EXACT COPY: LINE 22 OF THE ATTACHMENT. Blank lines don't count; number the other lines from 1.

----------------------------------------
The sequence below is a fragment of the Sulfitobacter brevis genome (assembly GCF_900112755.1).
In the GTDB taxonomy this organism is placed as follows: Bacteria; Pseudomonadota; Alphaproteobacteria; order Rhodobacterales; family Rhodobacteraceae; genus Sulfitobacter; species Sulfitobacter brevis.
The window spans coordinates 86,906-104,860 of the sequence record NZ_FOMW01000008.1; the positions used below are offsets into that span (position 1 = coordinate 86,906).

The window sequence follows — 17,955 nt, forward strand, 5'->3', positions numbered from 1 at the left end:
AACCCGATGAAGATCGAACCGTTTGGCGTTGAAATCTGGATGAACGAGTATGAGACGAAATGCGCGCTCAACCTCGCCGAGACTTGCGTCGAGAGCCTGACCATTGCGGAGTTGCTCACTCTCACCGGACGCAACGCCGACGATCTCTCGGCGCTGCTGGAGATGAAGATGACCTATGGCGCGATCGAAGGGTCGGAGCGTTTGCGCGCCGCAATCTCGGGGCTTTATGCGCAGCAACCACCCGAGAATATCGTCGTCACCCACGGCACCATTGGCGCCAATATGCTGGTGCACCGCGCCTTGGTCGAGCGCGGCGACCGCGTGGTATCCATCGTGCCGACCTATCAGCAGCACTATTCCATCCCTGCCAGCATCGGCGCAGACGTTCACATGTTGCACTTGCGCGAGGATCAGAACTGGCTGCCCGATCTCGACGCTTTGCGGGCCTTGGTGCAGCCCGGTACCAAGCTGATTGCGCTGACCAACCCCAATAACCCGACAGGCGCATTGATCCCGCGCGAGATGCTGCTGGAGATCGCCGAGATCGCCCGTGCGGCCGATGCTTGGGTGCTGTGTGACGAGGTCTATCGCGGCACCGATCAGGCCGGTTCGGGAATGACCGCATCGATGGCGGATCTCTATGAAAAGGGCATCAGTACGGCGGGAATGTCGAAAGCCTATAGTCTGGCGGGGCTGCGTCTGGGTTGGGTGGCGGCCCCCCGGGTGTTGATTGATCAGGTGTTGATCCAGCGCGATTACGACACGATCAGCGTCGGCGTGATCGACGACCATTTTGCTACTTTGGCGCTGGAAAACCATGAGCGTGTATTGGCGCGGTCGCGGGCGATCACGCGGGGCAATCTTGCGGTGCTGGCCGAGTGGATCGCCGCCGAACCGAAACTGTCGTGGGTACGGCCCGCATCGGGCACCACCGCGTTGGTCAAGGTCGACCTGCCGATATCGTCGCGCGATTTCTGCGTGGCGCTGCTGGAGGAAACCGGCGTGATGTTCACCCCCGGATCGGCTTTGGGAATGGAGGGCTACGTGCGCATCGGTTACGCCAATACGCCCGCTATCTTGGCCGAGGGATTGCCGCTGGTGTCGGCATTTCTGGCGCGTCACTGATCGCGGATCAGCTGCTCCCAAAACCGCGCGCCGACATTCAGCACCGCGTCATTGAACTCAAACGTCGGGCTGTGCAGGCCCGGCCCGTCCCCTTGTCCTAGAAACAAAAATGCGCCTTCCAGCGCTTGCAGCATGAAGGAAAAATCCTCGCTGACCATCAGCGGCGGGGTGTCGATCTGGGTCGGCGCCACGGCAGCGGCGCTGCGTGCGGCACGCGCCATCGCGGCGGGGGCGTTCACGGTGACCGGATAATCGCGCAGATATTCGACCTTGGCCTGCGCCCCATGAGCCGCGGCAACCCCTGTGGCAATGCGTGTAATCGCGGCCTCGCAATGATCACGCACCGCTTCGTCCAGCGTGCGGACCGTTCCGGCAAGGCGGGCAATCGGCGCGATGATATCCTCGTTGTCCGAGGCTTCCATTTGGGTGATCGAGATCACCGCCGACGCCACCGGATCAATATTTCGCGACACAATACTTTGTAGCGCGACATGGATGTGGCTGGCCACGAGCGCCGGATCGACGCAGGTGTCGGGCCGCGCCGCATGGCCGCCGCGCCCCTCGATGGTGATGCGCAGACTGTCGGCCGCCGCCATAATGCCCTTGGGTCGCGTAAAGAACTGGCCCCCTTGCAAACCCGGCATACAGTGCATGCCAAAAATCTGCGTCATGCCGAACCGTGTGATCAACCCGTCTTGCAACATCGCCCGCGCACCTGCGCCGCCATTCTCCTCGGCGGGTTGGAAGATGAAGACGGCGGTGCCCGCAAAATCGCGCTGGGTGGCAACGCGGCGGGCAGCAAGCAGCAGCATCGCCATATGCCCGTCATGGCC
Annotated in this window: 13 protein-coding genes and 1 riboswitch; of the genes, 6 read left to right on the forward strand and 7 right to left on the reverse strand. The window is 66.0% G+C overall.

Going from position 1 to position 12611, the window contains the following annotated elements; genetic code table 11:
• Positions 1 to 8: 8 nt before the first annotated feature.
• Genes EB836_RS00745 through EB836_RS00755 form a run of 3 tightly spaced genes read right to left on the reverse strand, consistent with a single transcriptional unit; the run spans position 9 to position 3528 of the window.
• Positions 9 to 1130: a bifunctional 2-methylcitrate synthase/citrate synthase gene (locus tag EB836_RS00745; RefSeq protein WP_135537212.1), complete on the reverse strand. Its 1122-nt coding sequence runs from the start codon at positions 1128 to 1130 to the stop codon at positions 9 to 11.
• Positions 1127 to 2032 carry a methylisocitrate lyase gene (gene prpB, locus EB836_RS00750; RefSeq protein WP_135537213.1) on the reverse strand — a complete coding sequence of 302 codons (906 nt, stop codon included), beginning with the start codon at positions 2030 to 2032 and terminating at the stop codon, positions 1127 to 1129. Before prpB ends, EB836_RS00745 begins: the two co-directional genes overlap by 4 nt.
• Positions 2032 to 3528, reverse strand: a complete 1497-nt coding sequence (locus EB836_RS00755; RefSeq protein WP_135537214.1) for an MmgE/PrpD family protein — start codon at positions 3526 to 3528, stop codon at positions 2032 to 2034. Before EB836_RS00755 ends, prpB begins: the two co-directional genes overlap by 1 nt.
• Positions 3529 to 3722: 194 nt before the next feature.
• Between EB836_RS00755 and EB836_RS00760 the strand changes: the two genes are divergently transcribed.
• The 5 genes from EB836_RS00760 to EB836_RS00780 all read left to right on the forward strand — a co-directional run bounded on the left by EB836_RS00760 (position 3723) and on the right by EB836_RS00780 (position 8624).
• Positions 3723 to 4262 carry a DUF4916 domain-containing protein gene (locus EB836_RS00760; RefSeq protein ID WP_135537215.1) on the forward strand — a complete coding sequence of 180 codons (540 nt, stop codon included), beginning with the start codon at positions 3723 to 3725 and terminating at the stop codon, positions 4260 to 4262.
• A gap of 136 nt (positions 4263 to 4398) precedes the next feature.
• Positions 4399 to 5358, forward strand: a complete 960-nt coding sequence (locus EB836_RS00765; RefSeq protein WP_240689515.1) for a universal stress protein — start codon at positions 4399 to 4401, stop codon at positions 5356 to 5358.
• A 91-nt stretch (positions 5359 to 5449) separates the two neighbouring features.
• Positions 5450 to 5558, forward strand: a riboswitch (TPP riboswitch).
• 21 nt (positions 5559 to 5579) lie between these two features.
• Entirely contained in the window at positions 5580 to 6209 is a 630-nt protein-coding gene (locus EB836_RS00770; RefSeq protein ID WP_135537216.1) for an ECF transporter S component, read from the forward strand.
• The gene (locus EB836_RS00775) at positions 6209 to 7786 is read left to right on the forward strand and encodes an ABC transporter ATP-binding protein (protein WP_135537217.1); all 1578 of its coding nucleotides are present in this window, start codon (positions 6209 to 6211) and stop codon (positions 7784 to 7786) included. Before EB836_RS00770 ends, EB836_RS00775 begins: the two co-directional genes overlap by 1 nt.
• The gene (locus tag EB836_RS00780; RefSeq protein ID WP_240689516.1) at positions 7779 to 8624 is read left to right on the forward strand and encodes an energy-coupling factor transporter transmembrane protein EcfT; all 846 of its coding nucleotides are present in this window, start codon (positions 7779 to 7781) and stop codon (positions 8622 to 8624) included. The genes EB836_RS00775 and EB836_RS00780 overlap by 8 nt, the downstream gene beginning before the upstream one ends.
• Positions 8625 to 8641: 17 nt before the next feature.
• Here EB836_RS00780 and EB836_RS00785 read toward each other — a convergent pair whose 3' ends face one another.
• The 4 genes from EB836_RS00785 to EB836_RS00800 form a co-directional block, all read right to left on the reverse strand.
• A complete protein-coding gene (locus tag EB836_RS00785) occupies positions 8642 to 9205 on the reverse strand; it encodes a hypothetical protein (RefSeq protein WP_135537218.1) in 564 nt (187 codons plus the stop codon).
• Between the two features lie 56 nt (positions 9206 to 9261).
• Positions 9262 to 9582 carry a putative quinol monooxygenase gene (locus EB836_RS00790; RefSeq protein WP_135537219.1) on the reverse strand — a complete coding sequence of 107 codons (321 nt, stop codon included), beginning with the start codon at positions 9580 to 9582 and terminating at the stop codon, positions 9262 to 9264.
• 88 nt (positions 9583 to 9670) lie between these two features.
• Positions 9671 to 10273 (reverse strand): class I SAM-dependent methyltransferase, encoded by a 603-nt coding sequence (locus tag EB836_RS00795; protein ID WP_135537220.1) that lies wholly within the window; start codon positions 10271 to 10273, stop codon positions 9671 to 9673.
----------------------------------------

• Entirely contained in the window at positions 5580 to 6209 is a 630-nt protein-coding gene (locus EB836_RS00770; RefSeq protein ID WP_135537216.1) for an ECF transporter S component, read from the forward strand.